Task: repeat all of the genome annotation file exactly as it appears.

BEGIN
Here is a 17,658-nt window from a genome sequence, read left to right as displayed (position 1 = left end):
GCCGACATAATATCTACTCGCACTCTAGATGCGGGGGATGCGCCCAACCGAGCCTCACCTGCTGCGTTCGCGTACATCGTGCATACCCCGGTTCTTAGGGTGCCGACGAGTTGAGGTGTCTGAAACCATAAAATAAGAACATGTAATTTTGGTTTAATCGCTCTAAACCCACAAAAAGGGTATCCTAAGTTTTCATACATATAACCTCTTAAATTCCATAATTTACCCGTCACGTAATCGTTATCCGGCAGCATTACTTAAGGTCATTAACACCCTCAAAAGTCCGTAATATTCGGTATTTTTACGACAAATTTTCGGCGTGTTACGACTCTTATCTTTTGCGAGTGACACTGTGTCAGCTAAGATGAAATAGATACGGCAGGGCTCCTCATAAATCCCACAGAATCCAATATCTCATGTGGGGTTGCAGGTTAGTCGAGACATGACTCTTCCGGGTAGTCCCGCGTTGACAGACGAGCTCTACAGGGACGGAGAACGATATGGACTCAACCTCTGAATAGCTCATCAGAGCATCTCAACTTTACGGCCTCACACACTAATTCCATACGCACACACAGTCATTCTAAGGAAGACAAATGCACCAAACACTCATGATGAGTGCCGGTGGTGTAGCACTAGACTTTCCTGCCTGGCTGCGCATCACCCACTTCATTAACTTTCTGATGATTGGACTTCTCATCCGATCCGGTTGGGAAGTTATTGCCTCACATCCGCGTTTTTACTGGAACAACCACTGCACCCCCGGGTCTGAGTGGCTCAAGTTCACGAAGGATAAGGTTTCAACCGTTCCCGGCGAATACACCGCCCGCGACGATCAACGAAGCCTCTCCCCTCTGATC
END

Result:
Here is a 17,658-nt window from a genome sequence, read left to right as displayed (position 1 = left end):
GCCGACATAATATCTACTCGCACTCTAGATGCGGGGGATGCGCCCAACCGAGCCTCACCTGCTGCGTTCGCGTACATCGTGCATACCCCGGTTCTTAGGGTGCCGACGAGTTGAGGTGTCTGAAACCATAAAATAAGAACATGTAATTTTGGTTTAATCGCTCTAAACCCACAAAAAGGGTATCCTAAGTTTTCATACATATAACCTCTTAAATTCCATAATTTACCCGTCACGTAATCGTTATCCGGCAGCATTACTTAAGGTCATTAACACCCTCAAAAGTCCGTAATATTCGGTATTTTTACGACAAATTTTCGGCGTGTTACGACTCTTATCTTTTGCGAGTGACACTGTGTCAGCTAAGATGAAATAGATACGGCAGGGCTCCTCATAAATCCCACAGAATCCAATATCTCATGTGGGGTTGCAGGTTAGTCGAGACATGACTCTTCCGGGTAGTCCCGCGTTGACAGACGAGCTCTACAGGGACGGAGAACGATATGGACTCAACCTCTGAATAGCTCATCAGAGCATCTCAACTTTACGGCCTCACACACTAATTCCATACGCACACACAGTCATTCTAAGGAAGACAAATGCACCAAACACTCATGATGAGTGCCGGTGGTGTAGCACTAGACTTTCCTGCCTGGCTGCGCATCACCCACTTCATTAACTTTCTGATGATTGGACTTCTCATCCGATCCGGTTGGGAAGTTATTGCCTCACATCCGCGTTTTTACTGGAACAACCACTGCACCCCCGGGTCTGAGTGGCTCAAGTTCACGAAGGATAAGGTTTCAACCGTTCCCGGCGAATACACCGCCCGCGACGATCAACGAAGCCTCTCCCCTCTGATC